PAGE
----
Symphony Number Seven by Antonín Dvořák

There’s a lot of ugly in the world. Here’s some beauty. It’s the Frankfurt Radio Symphony under the baton of Maestro Peter Oundjian performing the Seventh Symphony of the Czech Catholic composer, Antonín Leopold Dvořák.

When I was a teenager, I came to love two of Dvořák’s symphonies as among my favorite pieces of music, the eighth and the ninth. The ninth is the most popular (“From the New World”), but I always liked the eighth better, largely owing to the exhilarating horn part in the fourth movement. I’ve only very recently come to appreciate the seventh. Some musicologists consider it his greatest symphony. I’m undecided on that just yet, but I cannot blame them for thinking so. I’ve heard several performances of this, but this rendition is (so far) my favorite. It’s dark, brooding, moody, captivating, and triumphalist all at once.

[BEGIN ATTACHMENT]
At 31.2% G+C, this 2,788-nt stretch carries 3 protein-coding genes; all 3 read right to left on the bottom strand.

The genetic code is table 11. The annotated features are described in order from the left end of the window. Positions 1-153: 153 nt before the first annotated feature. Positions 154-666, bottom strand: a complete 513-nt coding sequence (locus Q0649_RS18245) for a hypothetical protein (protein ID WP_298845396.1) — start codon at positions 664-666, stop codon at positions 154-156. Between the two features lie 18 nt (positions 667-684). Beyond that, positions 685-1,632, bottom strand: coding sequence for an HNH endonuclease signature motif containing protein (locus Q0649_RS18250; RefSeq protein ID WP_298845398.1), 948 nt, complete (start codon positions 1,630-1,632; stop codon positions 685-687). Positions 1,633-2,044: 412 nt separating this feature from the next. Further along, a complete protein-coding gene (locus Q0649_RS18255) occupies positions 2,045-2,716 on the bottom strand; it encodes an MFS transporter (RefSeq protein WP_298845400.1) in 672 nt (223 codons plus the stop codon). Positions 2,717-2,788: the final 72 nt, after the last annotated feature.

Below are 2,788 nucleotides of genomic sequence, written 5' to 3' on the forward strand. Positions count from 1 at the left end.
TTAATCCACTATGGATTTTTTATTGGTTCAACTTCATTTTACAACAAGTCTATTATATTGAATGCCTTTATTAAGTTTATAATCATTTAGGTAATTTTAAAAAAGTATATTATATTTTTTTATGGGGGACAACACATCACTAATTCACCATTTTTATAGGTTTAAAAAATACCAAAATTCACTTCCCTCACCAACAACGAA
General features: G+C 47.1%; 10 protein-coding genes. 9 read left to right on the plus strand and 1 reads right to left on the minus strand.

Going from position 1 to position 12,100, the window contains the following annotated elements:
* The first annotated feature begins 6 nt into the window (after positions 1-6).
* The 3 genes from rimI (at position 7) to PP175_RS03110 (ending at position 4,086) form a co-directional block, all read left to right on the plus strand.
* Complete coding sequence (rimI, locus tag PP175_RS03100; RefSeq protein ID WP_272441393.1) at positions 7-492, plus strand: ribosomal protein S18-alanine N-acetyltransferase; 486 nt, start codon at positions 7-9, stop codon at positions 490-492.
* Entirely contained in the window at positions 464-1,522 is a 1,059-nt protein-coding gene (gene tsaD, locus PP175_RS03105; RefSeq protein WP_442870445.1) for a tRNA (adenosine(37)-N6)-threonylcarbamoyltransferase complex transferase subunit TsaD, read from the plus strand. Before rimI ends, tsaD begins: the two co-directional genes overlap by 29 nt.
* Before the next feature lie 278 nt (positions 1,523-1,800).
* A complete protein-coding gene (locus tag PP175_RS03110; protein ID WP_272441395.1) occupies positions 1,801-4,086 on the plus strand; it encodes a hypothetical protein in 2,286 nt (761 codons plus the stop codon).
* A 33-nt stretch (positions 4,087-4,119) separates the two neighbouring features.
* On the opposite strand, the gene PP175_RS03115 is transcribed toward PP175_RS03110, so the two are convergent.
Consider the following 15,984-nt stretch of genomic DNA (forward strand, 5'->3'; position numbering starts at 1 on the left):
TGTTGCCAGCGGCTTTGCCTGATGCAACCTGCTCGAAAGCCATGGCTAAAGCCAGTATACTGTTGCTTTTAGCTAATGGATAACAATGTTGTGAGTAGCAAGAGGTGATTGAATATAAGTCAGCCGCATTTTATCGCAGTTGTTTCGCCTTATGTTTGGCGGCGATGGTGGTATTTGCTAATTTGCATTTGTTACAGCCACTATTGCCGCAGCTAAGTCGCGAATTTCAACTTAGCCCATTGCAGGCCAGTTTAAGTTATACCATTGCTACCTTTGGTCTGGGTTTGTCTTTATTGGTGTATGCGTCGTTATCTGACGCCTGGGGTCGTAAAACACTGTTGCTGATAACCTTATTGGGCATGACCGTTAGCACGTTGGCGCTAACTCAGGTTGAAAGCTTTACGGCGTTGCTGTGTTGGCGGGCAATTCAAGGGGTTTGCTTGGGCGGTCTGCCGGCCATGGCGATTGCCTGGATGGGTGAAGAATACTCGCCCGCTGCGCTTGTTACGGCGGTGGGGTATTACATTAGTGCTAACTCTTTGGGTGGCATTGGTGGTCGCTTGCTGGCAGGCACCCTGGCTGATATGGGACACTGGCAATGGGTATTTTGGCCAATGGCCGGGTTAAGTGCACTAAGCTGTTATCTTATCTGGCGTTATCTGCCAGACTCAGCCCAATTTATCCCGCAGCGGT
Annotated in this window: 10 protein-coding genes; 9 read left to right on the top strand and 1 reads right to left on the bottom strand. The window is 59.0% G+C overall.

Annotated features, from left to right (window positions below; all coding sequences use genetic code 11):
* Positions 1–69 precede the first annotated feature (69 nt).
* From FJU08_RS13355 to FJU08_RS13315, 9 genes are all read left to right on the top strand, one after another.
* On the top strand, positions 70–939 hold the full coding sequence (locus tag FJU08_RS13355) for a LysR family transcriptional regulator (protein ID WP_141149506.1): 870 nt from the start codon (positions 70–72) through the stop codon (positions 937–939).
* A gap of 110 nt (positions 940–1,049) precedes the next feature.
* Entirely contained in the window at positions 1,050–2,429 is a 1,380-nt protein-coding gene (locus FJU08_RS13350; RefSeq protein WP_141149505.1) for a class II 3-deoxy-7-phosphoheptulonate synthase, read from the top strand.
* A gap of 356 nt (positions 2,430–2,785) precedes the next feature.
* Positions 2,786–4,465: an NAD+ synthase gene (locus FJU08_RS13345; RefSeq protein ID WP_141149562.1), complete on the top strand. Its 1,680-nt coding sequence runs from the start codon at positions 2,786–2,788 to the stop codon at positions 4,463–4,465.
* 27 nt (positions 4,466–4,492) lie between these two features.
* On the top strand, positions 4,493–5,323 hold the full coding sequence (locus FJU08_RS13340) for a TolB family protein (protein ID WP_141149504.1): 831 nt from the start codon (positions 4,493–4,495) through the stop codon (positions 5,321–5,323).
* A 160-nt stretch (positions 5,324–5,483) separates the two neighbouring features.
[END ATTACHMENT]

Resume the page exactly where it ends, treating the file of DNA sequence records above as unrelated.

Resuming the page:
Supposedly, Dvořák said of this work, “God grant that this Czech music will move the world!” As one YouTube commenter said, “It did, and still does.” Prayer answered. Bravo.